AROUND 4,000 BCE
First discovered in the ancient world in its most basic and natural state in streams and in the ground, gold became mankind’s first precious metal. Civilisations used it in the making of jewellery and other artefacts due to its brilliance and resistance to tarnishing. The rarity and beauty of gold quickly made it the symbol of royalty and glamour in nearly every culture, with many civilisations associating it with deities and immortality. Gold became one of the most valuable and sought-after metals, and during prehistoric times, was seen as being a viable currency in certain countries.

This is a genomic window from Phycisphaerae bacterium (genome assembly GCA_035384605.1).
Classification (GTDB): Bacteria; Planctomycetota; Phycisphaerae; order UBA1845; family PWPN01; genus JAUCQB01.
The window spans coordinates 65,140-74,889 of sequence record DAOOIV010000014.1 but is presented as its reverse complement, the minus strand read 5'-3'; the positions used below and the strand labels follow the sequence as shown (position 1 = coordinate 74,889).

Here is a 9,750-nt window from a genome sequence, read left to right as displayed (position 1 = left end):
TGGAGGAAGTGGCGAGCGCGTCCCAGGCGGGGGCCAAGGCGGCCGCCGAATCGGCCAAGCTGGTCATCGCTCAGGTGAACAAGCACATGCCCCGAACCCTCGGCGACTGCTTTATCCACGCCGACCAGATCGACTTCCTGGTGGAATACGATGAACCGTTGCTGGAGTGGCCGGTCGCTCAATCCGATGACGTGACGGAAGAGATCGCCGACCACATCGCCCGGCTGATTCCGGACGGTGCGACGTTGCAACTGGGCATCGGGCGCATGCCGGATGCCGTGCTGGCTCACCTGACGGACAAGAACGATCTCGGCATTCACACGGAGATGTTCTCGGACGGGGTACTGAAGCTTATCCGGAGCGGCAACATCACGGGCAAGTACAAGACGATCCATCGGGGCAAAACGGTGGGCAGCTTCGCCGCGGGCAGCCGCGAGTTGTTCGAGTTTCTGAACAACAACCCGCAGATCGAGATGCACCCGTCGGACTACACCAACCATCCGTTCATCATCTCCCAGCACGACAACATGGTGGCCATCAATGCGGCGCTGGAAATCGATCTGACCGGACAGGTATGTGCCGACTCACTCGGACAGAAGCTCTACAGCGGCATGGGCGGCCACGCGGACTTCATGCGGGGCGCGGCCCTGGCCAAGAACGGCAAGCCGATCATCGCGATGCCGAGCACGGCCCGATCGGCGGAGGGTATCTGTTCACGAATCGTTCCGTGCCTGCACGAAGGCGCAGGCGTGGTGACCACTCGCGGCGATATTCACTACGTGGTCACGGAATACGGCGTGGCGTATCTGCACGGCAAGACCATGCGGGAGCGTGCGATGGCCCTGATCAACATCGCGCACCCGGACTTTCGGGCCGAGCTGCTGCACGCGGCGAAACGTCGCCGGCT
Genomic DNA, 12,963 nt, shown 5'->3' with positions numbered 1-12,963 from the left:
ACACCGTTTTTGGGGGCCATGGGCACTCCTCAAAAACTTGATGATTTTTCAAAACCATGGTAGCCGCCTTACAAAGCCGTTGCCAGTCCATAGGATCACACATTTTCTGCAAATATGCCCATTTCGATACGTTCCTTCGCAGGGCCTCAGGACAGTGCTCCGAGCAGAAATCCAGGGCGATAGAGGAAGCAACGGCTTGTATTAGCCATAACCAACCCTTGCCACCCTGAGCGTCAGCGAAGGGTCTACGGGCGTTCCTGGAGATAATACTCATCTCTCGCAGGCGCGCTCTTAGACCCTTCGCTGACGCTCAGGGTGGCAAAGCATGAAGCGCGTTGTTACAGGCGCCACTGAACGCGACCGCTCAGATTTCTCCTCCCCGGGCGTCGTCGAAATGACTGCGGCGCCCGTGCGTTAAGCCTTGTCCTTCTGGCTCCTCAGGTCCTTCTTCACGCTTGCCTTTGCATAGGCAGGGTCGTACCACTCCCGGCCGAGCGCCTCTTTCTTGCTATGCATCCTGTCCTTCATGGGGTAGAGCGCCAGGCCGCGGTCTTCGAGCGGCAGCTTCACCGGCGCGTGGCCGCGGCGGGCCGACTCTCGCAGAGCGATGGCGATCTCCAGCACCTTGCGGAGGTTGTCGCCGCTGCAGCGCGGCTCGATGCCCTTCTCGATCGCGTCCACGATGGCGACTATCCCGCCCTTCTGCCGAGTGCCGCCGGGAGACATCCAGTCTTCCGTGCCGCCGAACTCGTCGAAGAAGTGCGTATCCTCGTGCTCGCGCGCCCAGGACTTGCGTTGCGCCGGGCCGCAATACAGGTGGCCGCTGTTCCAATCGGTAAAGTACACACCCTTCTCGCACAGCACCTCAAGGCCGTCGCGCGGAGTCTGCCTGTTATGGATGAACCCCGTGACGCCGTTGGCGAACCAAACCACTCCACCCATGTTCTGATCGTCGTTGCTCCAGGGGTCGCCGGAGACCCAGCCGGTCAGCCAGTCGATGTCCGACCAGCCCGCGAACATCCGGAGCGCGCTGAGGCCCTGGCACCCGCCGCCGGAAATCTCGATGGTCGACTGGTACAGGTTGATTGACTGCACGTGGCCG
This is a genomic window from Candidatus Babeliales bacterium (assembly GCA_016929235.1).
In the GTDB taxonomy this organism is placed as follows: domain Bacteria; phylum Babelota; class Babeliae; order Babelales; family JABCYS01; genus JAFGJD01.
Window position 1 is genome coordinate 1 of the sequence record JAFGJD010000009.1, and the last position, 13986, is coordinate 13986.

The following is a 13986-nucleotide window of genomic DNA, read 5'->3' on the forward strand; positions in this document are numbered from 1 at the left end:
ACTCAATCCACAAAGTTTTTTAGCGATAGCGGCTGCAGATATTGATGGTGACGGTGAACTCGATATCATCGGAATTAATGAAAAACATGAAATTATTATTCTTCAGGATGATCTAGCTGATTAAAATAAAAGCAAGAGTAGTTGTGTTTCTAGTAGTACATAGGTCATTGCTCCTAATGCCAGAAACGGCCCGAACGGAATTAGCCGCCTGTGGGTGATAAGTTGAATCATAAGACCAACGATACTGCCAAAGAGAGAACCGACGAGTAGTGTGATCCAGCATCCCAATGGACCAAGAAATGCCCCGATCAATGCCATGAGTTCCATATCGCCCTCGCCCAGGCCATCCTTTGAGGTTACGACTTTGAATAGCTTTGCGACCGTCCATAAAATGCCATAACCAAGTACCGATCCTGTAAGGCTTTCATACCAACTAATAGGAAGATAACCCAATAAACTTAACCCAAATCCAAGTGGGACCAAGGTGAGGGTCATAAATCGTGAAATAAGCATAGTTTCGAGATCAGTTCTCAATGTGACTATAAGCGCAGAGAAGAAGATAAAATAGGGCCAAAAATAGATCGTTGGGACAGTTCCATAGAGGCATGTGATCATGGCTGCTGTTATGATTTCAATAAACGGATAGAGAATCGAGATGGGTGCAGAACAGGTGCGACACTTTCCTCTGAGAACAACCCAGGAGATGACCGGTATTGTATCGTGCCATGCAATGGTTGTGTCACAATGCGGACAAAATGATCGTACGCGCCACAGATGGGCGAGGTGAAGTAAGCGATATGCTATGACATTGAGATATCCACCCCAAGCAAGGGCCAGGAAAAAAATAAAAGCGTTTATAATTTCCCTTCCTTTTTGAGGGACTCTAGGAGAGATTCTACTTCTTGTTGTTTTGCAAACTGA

A material that was widely distributed around the world, gold was believed to be a symbol of wealth among ordinary people. Mankind intuitively placed a high value on its name, associating the metal with power, royalty and cultural elite. Ever since its use throughout ancient civilisations until now, the cultural thinking and association people have with gold in society has not changed, and it still remains a highly sought-after material.
A material that was widely distributed around the world, gold was believed to be a symbol of wealth among ordinary people